Guest Blog: A young covid patient in India reflects on catching the virus

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Nandini Paul is a 12 year old writer living in India. Over the past two weeks, she has contracted the new strain of the virus and has been quarantined at home in Delhi. She has asked if she could write a guest blog for us to reflect on her journey with Covid-19.

Having Coronavirus isn’t fun.

I, unfortunately, have been affected by it and I am still suffering from it, so I decided to write my experiences down so that other people could see what it’s like living life in one room while being sick. 

It all started earlier this year. My family was Covid fatigued, after almost a year of lockdown so my father, my uncle, and one of their friends decided to take their families on a little vacation to Goa. Although it was a great change and an amazing trip, we had no idea what lie in wait for us when we got home. 

As it always turns out, after a vacation, your energy, enthusiasm, excitement (purpose of life), goes in a different direction. The day after we landed in Delhi, we were all, needless to say, experiencing extreme fatigue. The day went by in unpacking and finishing my backlog of school assignments. I did feel very low on energy but as it so happens in India, we all are medical experts, so the conclusion drawn was, an overdose of swimming, sun, humidity, and of course food (gluttony was at its peak).

The second day was a little better, I slept well, so the energy level had risen considerably. I had finished most of my school work and life was good except that I was sneezing like an old LP record stuck somewhere between the beat and the next verse. My mother took charge and gave me all the possible home remedies for a flu. Little did she know that it was just the beginning. I watched, “Clear and Present Danger” with my father and didn’t have the slightest inkling that the title of the movie was telling me something.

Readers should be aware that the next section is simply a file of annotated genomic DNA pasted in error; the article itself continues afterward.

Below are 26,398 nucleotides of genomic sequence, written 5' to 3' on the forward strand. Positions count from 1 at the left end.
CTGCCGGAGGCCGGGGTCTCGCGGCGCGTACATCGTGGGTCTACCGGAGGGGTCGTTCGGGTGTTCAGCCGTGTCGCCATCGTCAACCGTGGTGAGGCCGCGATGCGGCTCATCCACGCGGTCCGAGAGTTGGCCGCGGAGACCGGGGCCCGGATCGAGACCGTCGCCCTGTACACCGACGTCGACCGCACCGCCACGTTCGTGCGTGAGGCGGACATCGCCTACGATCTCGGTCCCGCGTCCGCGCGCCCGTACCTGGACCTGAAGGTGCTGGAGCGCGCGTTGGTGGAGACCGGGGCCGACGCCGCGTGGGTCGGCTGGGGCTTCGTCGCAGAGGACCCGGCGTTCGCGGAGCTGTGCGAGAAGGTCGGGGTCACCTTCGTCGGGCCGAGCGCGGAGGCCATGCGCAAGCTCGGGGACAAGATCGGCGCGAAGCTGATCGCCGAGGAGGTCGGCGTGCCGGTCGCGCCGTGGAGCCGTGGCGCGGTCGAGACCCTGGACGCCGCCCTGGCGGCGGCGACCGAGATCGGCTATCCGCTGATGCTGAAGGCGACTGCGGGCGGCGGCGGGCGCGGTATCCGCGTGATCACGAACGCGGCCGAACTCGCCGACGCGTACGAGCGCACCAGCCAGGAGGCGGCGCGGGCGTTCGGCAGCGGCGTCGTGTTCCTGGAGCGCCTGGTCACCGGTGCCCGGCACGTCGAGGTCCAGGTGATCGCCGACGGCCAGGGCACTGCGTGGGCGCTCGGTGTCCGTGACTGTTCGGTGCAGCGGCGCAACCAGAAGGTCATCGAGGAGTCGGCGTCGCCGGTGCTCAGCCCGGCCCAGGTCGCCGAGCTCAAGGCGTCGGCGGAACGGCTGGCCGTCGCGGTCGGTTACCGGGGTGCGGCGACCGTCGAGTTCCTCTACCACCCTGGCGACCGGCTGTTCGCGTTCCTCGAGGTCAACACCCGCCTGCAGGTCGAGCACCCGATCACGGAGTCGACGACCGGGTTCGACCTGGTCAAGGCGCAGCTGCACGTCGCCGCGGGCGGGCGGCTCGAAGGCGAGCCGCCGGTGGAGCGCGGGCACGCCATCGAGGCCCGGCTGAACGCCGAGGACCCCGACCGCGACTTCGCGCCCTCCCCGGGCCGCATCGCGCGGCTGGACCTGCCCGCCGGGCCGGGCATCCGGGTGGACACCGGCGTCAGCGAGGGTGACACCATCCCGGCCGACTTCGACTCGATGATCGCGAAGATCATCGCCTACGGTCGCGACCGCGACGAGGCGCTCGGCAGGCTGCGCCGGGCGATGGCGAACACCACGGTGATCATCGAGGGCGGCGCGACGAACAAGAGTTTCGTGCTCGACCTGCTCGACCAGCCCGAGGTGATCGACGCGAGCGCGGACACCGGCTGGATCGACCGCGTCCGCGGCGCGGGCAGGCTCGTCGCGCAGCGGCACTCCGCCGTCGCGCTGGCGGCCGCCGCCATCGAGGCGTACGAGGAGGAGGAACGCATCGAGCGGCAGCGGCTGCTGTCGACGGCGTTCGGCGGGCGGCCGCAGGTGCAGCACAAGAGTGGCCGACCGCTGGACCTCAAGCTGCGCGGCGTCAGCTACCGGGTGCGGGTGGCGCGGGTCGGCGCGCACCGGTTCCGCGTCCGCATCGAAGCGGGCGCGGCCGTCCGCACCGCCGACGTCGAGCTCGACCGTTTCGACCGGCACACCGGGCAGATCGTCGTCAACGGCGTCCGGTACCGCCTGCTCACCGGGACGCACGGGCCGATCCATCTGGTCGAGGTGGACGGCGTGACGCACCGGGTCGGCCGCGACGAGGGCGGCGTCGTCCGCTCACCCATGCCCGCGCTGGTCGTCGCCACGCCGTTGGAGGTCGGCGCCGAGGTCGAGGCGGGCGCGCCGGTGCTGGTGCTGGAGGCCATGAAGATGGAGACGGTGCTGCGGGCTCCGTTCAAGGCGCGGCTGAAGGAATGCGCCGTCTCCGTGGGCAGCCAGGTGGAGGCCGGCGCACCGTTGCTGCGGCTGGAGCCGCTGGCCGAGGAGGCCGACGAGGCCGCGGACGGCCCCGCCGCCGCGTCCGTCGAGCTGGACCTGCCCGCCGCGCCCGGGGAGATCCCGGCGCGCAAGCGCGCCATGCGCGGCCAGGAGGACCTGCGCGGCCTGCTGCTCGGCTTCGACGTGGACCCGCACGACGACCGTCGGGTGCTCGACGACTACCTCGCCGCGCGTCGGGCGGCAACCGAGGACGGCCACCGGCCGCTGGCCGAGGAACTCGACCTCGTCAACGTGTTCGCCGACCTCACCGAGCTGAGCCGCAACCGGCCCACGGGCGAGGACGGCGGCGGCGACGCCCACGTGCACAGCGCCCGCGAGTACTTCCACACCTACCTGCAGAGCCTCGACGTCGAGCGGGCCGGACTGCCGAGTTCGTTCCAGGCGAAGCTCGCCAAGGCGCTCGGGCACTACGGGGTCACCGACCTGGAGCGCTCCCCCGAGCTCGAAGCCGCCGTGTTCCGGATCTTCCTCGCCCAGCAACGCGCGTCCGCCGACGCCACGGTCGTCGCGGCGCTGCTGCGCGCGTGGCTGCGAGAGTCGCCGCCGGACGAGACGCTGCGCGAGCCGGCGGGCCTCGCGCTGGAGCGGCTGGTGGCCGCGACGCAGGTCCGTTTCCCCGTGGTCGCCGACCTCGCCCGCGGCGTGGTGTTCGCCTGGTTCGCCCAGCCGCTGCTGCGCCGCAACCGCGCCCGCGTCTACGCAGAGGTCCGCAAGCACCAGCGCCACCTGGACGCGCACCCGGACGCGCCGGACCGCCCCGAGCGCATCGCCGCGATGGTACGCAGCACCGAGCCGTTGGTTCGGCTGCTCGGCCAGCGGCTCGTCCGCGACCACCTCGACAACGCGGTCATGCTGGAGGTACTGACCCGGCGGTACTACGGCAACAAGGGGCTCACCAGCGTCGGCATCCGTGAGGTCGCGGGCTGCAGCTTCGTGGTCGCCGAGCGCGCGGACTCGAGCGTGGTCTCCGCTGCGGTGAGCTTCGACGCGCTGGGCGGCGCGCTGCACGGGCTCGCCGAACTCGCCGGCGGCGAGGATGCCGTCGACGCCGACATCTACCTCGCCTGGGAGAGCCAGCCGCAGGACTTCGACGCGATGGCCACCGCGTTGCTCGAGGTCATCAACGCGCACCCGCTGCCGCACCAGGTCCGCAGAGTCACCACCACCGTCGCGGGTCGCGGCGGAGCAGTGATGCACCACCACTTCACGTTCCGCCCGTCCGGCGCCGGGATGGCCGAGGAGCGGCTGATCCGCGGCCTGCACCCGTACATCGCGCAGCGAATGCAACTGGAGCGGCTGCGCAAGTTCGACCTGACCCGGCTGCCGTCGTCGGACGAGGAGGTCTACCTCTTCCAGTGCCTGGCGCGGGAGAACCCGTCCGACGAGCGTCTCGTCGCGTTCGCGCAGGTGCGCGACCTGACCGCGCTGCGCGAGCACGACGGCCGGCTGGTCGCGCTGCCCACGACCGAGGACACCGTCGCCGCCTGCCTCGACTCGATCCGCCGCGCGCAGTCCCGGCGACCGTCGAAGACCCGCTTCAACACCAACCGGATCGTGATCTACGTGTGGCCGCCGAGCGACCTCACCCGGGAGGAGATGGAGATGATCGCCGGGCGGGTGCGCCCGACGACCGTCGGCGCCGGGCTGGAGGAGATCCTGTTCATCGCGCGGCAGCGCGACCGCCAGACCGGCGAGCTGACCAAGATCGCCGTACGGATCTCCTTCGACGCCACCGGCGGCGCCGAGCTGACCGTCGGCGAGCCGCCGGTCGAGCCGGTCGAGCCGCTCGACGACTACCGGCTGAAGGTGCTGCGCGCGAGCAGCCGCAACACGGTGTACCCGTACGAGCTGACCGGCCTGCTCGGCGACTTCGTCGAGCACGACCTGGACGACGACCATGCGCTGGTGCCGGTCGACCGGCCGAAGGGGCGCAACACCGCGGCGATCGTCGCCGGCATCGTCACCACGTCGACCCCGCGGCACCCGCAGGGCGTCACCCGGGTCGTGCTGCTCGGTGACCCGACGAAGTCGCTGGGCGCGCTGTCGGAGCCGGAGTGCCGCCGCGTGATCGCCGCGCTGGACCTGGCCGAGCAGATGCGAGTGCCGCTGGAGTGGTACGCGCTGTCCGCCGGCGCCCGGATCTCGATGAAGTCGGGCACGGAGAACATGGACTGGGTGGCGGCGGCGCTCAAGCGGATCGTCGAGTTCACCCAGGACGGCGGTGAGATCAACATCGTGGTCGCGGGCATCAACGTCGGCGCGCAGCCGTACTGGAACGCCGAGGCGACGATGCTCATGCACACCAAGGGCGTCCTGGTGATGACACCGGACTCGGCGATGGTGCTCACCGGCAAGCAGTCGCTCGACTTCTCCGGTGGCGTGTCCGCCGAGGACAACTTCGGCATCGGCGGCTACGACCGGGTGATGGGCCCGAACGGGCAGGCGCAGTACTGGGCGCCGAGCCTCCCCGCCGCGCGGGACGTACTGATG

The next day was when alarms went off when my father’s friend’s wife texted that she had tested positive for Covid-19. 

Our reports came in the next day and I was detected with Covid. My parents being them, disclosed it to me in the most supportive manner as they could. Till then, I was not having any major symptoms apart from a clogged nose. After, exchanging a few phone calls with family and doctors, I was put on medication for 3 days as I had mild symptoms but had to double up my dose of Vitamin C and Zinc.

The next day, my throat hurt a little and I was beginning to lose my sense of smell and taste. Smell, I thought was because of the cold and taste I thought was because of the scrumptious crabs and lobsters I had in Goa and that my mother’s food was tasting bland. She cooks well though (she will read this article sooner or later)!

But it went from blank to completely no taste at all. I started experiencing extreme nausea and dizziness. I wanted to throw up but couldn’t. 

These apparently were the new symptoms of the mutated (cursed)virus. 

Living in my room hasn’t been the worst of experiences, but I do miss stepping out of my room and talking and seeing my parents often. 

It is way tougher than you think it is. Under any given circumstances, I would be throwing tantrums or act as if its life-shattering if my ‘Gadget Time ‘ was over and it was politely taken away by my mother but here, I could go on a binge but ironically and sadly, I didn’t have the energy to make the most of it.  

I would start feeling nauseous. I would rest and lie down. Pick myself again after the feeling faded. My mother would keep bringing in immunity boosters or some concoctions (which, I can vouch are the most disgusting things on this planet).

The 4th day was way better. I had the energy to attend my online school but in between felt nauseated, so had my parents send a mail to excuse me for the rest of the classes. I took a nap and felt better. I don’t know if nausea came back because of the school assignments or the virus actually was running its course. I asked for extensions for the tasks to be submitted and my teachers generously granted me. I am still struggling to cope up with all the backlog and doing it bit by bit. 

My mother always says, “practice the pause.”

So, that’s exactly what I am doing.


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